October is a cyber security awareness month so lets start it with the most hilarious web security awareness video I’ve ever seen.
The other day I received an email from a webmaster whose site was blacklisted by Google. In Webmaster Tools, he found the following example of a malicious code detected on his site (domain changed):
<img src="http://example .net/images/logos/rssicon.png" />
So why did Google think this image tag was malicious? Can images be malicious? After all they are not scripts, iframes or embedded executable objects that that hackers use to attack web surfers.
I actively work with Google’s Safe Browsing diagnostic pages. They are a great source of information if you know how to interpret them. I usually read several dozen such diagnostic pages a day. Unfortunately, the readability of the diagnostic pages is quite poor.
To make my life easier, I created a simple script that highlighted important information so that I could see everything I needed at a glance. I had been using that script for more than a year before the recent Firefox 4 upgrade broke it (the technology I used is deprecated now). This was a serious loss for me. Every time I opened Safe Browsing diagnostic pages (several dozen times a day) I missed my script. Even though I knew the page layout very well, it took significantly more efforts to extract the same amount of information. The difference was almost the same as you might feel when you have to use a touchpad instead of a normal mouse.
Recently, I helped one company to remediate security problems with their four websites. It was quite an usual iframe injection attack. FTP logs clearly showed how attackers used FTP to infect legitimate files on server. So the question was, how could FTP credentials be stolen?
Of course, I pointed them to my blog post where I described how malware stole passwords and all the login details saved in 10 most popular FTP clients (e.g. Filezilla, CuteFTP, Total Commander, etc.). Indeed, recent malware scan revealed two suspicious items on their computer. One of them was identified as “Spyware.Passwords“. The only problem was the site owner said they didn’t use those FTP clients and kept all passwords in KeePass. Moreover, they manages 50 websites and only four of them got infected.
The answer became quite clear when they found an old copy of SmartFTP on their computer. There had been 5 FTP account (including passwords) saved there. Four of them were the four hacked sites! So what about the fifth? No doubt all five site credentials had been stolen, but the fifth site wasn’t hacked because its password had been changed after the last use of SmartFTP — so the stolen password was not valid by the moment of the hacker attack. This also explains why the rest 45 sites were not hacked — their passwords weren’t stolen.
Not only should you avoid saving passwords in your current FTP client, but also make sure they are not saved in old programs that may still reside on your computer.
This year, most successful malware attacks against legitimate websites used stolen FTP credentials. I always suggest that you don’t store passwords in your FTP programs where they are easily accessible by any program running on your computer (including malware). For example, in FileZilla, FTP passwords are stored as plain text in configuration files. And FileZilla is not the only FTP client malware authors target in their hunt for website credentials.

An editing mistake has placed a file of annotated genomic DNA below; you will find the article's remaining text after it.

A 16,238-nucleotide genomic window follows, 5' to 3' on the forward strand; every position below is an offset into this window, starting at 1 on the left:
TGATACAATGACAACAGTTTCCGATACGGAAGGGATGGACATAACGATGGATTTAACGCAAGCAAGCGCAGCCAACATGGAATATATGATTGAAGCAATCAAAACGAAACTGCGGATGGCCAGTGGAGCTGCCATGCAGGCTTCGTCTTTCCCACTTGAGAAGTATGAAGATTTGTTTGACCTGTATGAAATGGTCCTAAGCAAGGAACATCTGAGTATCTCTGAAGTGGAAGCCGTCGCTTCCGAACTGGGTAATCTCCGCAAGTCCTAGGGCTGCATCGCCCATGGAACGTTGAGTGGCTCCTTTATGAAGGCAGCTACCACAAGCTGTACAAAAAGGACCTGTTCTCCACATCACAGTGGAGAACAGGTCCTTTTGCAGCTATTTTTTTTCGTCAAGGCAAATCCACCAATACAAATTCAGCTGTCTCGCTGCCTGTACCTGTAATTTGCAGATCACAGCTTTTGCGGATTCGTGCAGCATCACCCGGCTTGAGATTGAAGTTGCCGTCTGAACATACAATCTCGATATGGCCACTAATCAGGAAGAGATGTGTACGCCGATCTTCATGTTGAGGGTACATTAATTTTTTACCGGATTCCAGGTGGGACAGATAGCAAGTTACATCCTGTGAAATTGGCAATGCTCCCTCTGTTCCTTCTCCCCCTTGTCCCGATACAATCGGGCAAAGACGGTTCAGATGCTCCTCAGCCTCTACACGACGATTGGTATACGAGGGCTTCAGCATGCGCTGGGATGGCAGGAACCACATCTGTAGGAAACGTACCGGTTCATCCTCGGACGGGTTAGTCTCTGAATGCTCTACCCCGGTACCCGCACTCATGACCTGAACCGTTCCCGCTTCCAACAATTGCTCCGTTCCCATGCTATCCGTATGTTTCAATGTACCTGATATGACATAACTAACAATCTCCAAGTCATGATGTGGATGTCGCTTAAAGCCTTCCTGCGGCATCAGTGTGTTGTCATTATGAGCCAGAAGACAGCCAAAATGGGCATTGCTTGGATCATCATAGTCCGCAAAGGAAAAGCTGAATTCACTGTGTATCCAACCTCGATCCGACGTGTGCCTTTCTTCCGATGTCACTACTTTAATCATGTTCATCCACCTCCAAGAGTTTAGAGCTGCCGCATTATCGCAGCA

In the recent post about Quicksilver malware network, you can read that the trojan behind the infamous iframe injection attack “looks for all kinds of configuration files of ftp programs in their default install paths“. I contacted the researcher and asked if he had a full list of the FTP clients this malware looks for.
And here’s the list »»
2009 is the year of malware attacks that use stolen FTP credentials to infect legitimate web sites. Hundreds of thousands websites have been hacked this way and suffered from hidden iframe injections, Gumblar, redirections to bogus anti-virus sites, etc.
The success of those attacks is based on the fact that a significant percentage of web surfer are webmasters and site owners themselves. Once a computer of a site owner is infected, malware can steal his/her FTP credentials and use them to make the site distribute malware to unsuspecting visitors, who, in turn, may also be site owners. As a result, we see rapid growth in number of compromised websites.
There are quite a few hypotheses about how cibercriminals steal the credentials: traffic sniffing, using keyloggers, etc. But the most viable is that trojans simply extract everything they need from configuration files of popular FTP programs. Let me show how easy it can be done.
WordPress has just released a security update.
WordPress 2.8.2 fixes an XSS vulnerability. Comment author URLs were not fully sanitized when displayed in the admin. This could be exploited to redirect you away from the admin to another site
Unfortunately, the official blog didn’t mention that this upgrade is actually critical and why you should update ASAP. Let me explain this.
This must be not a new attack (I’ve found an almost year old article that mentions gcounter iframes) but I started to notice it this past weekend. First, on the Google’s Webmaster Forums, then in the Unmask Parasites logs. So I guess it’s a new wave of the attack.
When I first encountered a site infected by gcounter, I checked it with Unmask Parasites. Nothing suspicious was found except for the fact that the domain name was blacklisted by Google. I checked the diagnostic page and found this clue:
Malicious software is hosted on 1 domain(s), including gcounter.cn/.